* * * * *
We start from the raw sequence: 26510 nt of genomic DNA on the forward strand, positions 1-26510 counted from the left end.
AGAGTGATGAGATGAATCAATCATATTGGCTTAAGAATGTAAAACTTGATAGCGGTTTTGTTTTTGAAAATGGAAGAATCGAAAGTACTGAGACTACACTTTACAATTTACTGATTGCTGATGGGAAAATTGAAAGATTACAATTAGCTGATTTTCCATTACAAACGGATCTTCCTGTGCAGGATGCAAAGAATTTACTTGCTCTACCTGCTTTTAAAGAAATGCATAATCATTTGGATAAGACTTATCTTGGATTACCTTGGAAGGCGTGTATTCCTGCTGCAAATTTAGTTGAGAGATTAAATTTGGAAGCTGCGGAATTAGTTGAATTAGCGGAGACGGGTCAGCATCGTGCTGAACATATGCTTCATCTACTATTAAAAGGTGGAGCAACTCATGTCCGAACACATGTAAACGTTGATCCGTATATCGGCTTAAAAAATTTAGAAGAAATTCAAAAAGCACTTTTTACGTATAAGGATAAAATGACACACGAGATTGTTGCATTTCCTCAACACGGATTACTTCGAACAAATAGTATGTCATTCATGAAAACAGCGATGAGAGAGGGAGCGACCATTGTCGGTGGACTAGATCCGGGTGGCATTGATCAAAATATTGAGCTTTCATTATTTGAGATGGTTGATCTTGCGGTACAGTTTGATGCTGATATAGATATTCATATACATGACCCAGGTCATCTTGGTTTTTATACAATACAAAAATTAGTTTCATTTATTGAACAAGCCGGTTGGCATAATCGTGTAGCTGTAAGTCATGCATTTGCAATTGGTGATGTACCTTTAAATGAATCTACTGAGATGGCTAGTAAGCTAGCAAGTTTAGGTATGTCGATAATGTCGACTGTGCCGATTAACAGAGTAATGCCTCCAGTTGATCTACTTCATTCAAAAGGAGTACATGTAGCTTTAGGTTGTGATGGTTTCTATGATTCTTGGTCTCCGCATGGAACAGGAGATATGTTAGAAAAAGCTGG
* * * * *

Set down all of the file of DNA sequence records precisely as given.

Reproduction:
We start from the raw sequence: 26510 nt of genomic DNA on the forward strand, positions 1-26510 counted from the left end.
AGAGTGATGAGATGAATCAATCATATTGGCTTAAGAATGTAAAACTTGATAGCGGTTTTGTTTTTGAAAATGGAAGAATCGAAAGTACTGAGACTACACTTTACAATTTACTGATTGCTGATGGGAAAATTGAAAGATTACAATTAGCTGATTTTCCATTACAAACGGATCTTCCTGTGCAGGATGCAAAGAATTTACTTGCTCTACCTGCTTTTAAAGAAATGCATAATCATTTGGATAAGACTTATCTTGGATTACCTTGGAAGGCGTGTATTCCTGCTGCAAATTTAGTTGAGAGATTAAATTTGGAAGCTGCGGAATTAGTTGAATTAGCGGAGACGGGTCAGCATCGTGCTGAACATATGCTTCATCTACTATTAAAAGGTGGAGCAACTCATGTCCGAACACATGTAAACGTTGATCCGTATATCGGCTTAAAAAATTTAGAAGAAATTCAAAAAGCACTTTTTACGTATAAGGATAAAATGACACACGAGATTGTTGCATTTCCTCAACACGGATTACTTCGAACAAATAGTATGTCATTCATGAAAACAGCGATGAGAGAGGGAGCGACCATTGTCGGTGGACTAGATCCGGGTGGCATTGATCAAAATATTGAGCTTTCATTATTTGAGATGGTTGATCTTGCGGTACAGTTTGATGCTGATATAGATATTCATATACATGACCCAGGTCATCTTGGTTTTTATACAATACAAAAATTAGTTTCATTTATTGAACAAGCCGGTTGGCATAATCGTGTAGCTGTAAGTCATGCATTTGCAATTGGTGATGTACCTTTAAATGAATCTACTGAGATGGCTAGTAAGCTAGCAAGTTTAGGTATGTCGATAATGTCGACTGTGCCGATTAACAGAGTAATGCCTCCAGTTGATCTACTTCATTCAAAAGGAGTACATGTAGCTTTAGGTTGTGATGGTTTCTATGATTCTTGGTCTCCGCATGGAACAGGAGATATGTTAGAAAAAGCTGG